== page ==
- The Washington Times - Tuesday, September 3, 2019

Vice President Mike Pence said Tuesday the U.S. supports British efforts to leave the European Union but that it will urge the U.K. to respect the Good Friday Agreement that allows for a free-flowing border with Ireland.

Meeting with Ireland’s prime minister, Mr. Pence told his Dublin hosts to negotiate in “good faith” with British Prime Minister Boris Johnson, who is intent on pulling off a Brexit by the end of October.

“Let me be clear — the United States supports the United Kingdom’s decision to leave the European Union in Brexit, but we also recognize the unique challenges on your northern border,” Mr. Pence said. “I can assure you, we will continue to encourage the United Kingdom and Ireland to ensure that any Brexit deal respects the Good Friday agreement.”

Ireland is a member of the EU and shares a land border with Northern Ireland, which is a part of the U.K.

If the U.K. pulls off its Brexit, it raises the specter of immigration checks at the border, which had a contentious history until the 1998 Good Friday, or “Belfast,” agreements ushered in better cooperation at the dividing line.



Irish officials have made it clear to Mr. Pence — who is retracing his family roots on the Emerald Isle — that a return to a “hard border” would be a serious problem.

Taoiseach Leo Varadkar told Mr. Pence that a border with full inspections and other hurdles would be “deeply disruptive,” so it appreciates American help in addressing the matter. He noted that most people in Northern Ireland voted to stay in the EU.

“I know that you understand the impact that a hard border could have on this island,” Mr. Varadkar told Mr. Pence said. “Barriers to free movement of people and frictionless trade, barriers to north-south cooperation and the risk that the Good Friday agreement and the peace could unravel.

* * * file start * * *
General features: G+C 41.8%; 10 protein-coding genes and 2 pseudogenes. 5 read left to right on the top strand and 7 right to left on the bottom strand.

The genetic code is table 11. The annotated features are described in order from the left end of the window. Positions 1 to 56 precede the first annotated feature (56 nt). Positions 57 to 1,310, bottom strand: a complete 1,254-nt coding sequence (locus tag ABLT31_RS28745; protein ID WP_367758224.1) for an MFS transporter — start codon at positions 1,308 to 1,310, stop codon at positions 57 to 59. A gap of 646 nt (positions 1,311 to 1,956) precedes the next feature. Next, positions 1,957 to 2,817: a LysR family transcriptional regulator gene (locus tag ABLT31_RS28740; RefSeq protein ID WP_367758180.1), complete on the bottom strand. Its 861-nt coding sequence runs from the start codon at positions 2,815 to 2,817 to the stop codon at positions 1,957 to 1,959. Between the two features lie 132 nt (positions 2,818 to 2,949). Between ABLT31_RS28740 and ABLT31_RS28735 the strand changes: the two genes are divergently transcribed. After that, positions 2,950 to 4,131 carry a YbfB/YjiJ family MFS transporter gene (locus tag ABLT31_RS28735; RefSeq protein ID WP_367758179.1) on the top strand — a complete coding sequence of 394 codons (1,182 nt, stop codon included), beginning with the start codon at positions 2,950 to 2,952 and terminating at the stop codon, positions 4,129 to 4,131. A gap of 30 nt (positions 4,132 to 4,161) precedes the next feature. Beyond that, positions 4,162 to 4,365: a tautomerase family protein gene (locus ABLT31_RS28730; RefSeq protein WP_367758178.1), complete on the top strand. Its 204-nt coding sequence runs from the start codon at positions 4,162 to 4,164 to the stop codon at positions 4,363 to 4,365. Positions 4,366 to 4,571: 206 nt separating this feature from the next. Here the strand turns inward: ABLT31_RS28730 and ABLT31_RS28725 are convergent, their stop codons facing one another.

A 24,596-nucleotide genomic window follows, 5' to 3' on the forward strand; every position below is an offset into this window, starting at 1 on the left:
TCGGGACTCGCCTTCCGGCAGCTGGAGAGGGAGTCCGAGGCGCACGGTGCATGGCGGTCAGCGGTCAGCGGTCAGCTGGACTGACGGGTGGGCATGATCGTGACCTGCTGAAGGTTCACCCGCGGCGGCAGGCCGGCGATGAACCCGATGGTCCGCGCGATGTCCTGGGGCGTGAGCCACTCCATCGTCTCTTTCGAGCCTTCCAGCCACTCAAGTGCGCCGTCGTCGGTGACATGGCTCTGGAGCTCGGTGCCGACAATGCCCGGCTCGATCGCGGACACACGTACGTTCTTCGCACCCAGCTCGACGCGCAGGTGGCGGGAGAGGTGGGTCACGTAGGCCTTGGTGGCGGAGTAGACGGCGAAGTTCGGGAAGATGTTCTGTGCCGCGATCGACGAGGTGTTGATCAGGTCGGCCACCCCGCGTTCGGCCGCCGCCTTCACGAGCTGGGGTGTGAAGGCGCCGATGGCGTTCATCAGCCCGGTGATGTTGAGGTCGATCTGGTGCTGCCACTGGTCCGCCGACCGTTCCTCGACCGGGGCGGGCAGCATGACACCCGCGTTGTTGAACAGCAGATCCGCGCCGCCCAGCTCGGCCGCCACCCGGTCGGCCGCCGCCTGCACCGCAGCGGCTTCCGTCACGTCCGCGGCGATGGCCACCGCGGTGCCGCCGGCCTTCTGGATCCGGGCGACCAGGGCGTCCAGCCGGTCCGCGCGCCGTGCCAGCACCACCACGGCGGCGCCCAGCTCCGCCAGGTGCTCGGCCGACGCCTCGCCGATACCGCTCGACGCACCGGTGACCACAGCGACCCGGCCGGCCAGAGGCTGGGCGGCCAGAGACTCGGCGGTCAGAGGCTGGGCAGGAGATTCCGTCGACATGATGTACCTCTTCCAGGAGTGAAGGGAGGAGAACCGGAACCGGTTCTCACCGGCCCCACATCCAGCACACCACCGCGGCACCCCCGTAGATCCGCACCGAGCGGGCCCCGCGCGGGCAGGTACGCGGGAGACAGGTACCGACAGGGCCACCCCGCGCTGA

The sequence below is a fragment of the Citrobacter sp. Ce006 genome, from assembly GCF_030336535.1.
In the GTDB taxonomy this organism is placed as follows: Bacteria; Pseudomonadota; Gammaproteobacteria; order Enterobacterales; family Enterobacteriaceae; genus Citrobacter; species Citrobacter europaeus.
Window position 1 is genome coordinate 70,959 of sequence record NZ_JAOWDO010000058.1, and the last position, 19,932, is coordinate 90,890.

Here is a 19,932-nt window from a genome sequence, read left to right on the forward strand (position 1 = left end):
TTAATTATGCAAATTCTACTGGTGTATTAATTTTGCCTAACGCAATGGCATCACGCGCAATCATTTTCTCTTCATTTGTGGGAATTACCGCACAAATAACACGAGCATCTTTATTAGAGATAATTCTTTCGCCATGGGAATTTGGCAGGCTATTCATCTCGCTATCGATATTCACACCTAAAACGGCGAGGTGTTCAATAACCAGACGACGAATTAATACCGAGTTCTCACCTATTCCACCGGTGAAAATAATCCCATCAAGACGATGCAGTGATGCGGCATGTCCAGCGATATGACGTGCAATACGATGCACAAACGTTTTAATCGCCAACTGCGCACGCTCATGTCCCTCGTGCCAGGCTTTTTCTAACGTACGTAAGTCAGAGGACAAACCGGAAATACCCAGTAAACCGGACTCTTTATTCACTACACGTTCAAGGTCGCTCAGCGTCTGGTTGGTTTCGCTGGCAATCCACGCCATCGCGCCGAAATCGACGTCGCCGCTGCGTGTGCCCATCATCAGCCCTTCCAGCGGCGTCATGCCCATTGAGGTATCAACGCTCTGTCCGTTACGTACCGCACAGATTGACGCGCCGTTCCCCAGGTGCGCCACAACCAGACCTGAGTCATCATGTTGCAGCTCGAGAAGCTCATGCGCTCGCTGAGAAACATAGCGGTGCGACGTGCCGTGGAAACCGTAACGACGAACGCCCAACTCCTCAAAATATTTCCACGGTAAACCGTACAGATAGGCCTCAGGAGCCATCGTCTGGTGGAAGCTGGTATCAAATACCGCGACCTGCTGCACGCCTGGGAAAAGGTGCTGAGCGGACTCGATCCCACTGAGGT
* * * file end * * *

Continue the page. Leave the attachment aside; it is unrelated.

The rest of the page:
“All I ask is that you bring that message back to Washington with you,” he said. “This isn’t a problem of our making — it is one we want to solve through an orderly Brexit.”

Mr. Pence acknowledged their concerns and put forward a request of his own. He asked Irish officials to help the U.S. box out Chinese companies looking to build 5G cellular networks.

As it wages a trade war with China, the Trump administration is working with allies on alternatives to Huawei, a Chinese telecom firm the administration blacklisted as an espionage threat — a charge the company denies.

“It is well known that Chinese law requires Chinese telecom companies to provide Beijing’s vast security apparatus with access to any data that touches their network,” Mr. Pence said. “We believe in the United States that there is no place for untrusted vendors anywhere in our secure 5G supply chain.”

The leaders used the rest of their joint statement to exchanges pleasantries and muse about their shared heritage.

Mr. Varadkar noted the presence of Mr. Pence’s mother, Nancy, whose father left Ireland for a life in the U.S.

He said the story of Mr. Pence’s grandfather, Richard Michael Cawley, is “an example of the ties of history, kinship and friendship that link our two countries together.”

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